Chintan Sarda’s latest short The Broken Table starring Naseeruddin Shah and Rasika Dugal is a masterclass in portraying heartwarming stories with a certain sensitivity.
The film revolves around Giridhar, or Giri, an Alzheimer’s patient in his 60s who is also a retired lawyer. Dugal plays Deepti, an aspiring psychologist and a caregiver, who is fighting a lonely battle – as she struggles to reveal to her husband that she can’t get pregnant.
While the film’s central message seems to be one of self-acceptance – “Rule Number 1: Tum jaise bhi ho, kaafi ho (the first rule is that no matter what you are, you’re always enough)” – the way the film showcases Alzheimer’s and Giri’s constant fight with memory, definitely hails over everything else.
Constant Fight With Memory
Even though he’s retired, multiple times throughout the short, Giri tries to leave home for work or tries to reach his office phone for an “important hearing.”
In one such scene, when his son reveals to him that Giri’s last hearing was in 2015, he seems visibly shaken – unable to come to terms with the fact that his life isn’t what he thought it to be, very literally.
In another segment, when Giri keeps repeating the same question to Deepti, she shrugs as she poses a question to him, “What’s the use of explaining? You’ll forget again in half an hour.”
But it isn’t really Giri's fault, right? He can’t be blamed for seemingly having forgotten that his wife’s passed away. Neither can he be burdened to remember whether she's alive and if she did actually make kanda poha for him just that morning.
Memory loss is actually one of the earliest signs and symptoms of Alzheimer’s. And it keeps getting worse as time passes.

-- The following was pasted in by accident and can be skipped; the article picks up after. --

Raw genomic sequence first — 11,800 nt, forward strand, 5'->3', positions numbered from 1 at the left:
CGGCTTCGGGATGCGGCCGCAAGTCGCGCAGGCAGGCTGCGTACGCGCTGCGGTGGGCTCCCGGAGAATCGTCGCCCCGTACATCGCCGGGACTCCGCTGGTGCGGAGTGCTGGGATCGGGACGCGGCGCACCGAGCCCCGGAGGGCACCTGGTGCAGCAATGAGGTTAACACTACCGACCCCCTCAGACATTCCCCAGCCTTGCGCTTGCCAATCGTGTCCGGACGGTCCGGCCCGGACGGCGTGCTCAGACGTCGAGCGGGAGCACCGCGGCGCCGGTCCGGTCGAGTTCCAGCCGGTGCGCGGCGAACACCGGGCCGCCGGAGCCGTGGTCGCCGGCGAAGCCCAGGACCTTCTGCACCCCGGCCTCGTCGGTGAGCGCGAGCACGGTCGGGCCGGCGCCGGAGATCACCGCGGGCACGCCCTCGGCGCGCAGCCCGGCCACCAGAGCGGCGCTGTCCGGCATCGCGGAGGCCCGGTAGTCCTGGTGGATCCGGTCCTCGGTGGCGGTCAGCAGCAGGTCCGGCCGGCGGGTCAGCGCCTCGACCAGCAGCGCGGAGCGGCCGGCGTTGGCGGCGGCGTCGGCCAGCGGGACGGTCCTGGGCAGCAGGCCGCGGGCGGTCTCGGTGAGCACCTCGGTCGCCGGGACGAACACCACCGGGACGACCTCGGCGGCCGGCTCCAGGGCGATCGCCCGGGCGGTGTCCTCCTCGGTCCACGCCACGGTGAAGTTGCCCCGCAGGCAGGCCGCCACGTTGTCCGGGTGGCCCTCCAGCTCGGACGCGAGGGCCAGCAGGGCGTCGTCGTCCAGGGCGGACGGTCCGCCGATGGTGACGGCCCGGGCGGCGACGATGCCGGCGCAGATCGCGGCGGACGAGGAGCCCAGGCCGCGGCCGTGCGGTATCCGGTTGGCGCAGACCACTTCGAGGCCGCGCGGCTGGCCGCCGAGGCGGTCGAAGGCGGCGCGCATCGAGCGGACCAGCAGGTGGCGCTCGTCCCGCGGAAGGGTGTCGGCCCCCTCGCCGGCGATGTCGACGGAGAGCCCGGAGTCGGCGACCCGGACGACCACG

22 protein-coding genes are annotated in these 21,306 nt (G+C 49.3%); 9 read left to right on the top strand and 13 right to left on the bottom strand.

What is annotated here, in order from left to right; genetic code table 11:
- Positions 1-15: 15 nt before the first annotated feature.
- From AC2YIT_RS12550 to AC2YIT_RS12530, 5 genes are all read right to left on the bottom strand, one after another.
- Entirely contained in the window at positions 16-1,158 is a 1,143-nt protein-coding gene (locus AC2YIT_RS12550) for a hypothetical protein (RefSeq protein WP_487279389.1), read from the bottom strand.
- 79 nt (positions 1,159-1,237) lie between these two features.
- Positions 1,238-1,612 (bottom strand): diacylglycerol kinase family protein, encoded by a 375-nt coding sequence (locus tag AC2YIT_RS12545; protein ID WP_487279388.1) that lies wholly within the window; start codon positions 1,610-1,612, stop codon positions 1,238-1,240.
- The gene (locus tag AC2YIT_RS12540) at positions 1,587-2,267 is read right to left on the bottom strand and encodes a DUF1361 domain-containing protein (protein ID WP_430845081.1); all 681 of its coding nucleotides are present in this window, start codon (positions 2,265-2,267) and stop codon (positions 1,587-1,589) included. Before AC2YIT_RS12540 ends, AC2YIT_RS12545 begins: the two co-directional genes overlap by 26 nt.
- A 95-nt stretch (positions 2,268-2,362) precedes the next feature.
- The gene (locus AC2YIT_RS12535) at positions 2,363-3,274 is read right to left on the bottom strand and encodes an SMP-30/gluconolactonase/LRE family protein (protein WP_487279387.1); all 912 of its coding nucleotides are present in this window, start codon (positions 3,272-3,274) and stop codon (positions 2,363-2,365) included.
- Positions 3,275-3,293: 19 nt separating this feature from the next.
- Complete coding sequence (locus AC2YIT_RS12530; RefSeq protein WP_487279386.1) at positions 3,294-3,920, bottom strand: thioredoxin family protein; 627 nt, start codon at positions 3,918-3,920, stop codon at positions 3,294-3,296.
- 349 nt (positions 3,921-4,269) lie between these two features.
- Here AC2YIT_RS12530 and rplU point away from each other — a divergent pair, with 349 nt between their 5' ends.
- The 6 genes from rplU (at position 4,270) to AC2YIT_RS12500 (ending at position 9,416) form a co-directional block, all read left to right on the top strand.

While someone with Alzheimer’s may remember a lot of small, seemingly insignificant, moments of their life, as Giri does, it’s possible that they’ll forget a lot of everyday things.
Another thing that the film beautifully brings out is the excessive dependency that Giri has on Prabha, his wife. It’s one of the first things that Deepti notices about him and scribes in her diary, along with other traits about her “Live Alzheimer’s Subject.”
Usually, as the condition progresses, Alzheimer’s patients often feel a loss of autonomy and personhood, with their dependency on others rising proportionately.
Interestingly, the film also shows what it's like to live with someone who might keep forgetting you exist. As the film opens, Giri's grandson rushes out of his room, with a sad (almost weeping) face, as he tells his father that his grandfather has, yet again, forgotten who he is.
So yes, Alzheimer's is difficult, both for the person suffering and for the person doing the caregiving – something that Sarda has poignantly displayed in his short, without so much as uttering a syllable in this regard.